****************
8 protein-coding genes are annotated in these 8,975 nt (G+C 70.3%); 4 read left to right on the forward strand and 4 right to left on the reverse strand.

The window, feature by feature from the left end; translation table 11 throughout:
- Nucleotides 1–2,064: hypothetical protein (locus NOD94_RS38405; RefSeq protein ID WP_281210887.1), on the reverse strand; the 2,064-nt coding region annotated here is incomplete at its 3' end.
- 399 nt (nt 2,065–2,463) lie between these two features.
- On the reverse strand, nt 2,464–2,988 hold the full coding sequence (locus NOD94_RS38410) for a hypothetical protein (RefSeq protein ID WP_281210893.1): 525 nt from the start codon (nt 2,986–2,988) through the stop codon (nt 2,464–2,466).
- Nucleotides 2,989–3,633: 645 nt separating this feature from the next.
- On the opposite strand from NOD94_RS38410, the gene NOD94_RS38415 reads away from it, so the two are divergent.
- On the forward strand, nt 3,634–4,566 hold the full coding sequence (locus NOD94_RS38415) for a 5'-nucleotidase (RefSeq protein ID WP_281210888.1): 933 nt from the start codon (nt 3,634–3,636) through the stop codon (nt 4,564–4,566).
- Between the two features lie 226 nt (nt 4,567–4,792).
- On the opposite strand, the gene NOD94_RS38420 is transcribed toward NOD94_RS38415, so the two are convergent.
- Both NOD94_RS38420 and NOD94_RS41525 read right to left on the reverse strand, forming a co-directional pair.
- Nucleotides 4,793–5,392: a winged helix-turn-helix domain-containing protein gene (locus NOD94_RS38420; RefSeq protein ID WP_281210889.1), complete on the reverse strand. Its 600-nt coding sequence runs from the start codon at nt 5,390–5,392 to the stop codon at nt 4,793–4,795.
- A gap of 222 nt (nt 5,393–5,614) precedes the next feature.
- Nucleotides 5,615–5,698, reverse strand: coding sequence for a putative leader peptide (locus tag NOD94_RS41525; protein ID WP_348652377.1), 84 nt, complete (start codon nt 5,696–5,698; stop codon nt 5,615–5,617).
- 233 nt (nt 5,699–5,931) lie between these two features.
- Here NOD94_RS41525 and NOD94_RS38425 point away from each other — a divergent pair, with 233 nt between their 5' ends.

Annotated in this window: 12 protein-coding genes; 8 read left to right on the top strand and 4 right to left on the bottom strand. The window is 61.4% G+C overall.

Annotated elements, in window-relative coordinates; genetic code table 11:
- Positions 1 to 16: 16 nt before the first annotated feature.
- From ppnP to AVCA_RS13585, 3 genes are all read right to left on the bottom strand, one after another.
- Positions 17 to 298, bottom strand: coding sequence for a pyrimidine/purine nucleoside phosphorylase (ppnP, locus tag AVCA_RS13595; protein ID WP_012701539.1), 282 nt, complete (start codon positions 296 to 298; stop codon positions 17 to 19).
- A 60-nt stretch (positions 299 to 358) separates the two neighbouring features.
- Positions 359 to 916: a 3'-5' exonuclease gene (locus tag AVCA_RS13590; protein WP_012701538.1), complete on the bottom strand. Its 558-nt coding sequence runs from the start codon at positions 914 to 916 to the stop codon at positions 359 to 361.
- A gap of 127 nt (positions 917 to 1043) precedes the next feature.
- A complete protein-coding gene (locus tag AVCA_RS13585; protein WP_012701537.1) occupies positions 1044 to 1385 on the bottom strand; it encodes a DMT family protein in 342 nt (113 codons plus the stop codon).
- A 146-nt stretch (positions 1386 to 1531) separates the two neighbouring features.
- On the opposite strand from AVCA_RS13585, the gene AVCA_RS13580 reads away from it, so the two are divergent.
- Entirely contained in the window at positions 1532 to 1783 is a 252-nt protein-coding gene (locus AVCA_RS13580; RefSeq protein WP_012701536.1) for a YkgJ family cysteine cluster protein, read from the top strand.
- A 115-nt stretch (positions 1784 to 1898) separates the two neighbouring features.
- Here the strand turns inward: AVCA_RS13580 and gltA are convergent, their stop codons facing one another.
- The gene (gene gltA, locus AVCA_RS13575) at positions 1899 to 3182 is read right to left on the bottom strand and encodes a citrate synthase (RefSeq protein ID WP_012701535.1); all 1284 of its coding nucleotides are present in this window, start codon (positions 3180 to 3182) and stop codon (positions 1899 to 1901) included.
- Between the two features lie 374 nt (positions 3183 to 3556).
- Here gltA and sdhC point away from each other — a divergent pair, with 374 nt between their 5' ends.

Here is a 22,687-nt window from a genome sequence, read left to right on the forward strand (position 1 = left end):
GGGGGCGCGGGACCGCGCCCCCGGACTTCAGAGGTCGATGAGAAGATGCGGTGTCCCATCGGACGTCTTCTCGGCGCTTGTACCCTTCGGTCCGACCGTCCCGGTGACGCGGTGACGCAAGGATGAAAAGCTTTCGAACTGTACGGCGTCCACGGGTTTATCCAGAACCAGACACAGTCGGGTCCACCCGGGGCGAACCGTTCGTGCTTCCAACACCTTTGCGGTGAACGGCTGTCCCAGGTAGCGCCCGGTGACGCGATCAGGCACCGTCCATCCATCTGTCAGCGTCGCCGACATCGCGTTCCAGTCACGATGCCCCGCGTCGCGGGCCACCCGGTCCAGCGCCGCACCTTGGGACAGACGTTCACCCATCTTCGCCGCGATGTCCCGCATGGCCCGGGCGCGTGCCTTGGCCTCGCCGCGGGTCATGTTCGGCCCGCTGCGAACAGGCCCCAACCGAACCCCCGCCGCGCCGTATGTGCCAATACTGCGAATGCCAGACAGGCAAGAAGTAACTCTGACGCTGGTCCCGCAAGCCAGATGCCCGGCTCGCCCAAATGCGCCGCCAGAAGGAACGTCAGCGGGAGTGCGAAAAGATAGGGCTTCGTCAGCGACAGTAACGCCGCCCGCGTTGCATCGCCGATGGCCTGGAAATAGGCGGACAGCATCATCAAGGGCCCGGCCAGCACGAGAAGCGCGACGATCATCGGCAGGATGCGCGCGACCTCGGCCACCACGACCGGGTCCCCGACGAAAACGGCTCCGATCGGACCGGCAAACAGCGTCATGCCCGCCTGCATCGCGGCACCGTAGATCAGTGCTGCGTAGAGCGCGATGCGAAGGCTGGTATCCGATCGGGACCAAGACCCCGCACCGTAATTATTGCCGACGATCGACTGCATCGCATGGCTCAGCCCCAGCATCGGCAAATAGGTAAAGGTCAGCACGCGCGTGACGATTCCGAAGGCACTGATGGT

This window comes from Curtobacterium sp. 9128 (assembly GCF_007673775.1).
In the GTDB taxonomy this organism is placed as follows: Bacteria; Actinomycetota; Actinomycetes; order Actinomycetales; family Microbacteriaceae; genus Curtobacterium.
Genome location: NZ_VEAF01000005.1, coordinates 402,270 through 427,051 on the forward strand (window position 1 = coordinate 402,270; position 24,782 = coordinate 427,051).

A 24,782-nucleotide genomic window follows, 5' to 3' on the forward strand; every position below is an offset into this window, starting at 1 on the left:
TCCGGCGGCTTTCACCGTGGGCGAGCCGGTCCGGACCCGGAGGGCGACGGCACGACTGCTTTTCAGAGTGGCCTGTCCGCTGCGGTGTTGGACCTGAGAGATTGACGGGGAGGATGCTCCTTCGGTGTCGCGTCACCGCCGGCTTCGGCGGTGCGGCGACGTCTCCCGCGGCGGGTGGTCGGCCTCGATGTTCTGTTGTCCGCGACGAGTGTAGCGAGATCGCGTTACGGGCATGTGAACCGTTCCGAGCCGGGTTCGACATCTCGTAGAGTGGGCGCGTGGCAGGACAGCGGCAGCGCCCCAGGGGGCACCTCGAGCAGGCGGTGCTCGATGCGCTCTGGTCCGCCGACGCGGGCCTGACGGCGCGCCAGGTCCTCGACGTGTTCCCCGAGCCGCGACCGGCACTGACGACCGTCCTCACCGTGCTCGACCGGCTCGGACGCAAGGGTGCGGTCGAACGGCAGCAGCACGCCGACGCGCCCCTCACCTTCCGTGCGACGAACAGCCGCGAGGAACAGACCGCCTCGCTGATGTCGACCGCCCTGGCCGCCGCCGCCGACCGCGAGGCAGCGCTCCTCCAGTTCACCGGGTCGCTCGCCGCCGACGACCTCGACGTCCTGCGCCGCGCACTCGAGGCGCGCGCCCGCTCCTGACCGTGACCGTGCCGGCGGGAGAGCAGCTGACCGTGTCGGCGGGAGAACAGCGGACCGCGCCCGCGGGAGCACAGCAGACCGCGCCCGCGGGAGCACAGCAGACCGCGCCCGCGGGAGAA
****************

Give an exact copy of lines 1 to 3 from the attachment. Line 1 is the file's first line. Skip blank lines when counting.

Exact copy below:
8 protein-coding genes are annotated in these 8,975 nt (G+C 70.3%); 4 read left to right on the forward strand and 4 right to left on the reverse strand.

The window, feature by feature from the left end; translation table 11 throughout:
- Nucleotides 1–2,064: hypothetical protein (locus NOD94_RS38405; RefSeq protein ID WP_281210887.1), on the reverse strand; the 2,064-nt coding region annotated here is incomplete at its 3' end.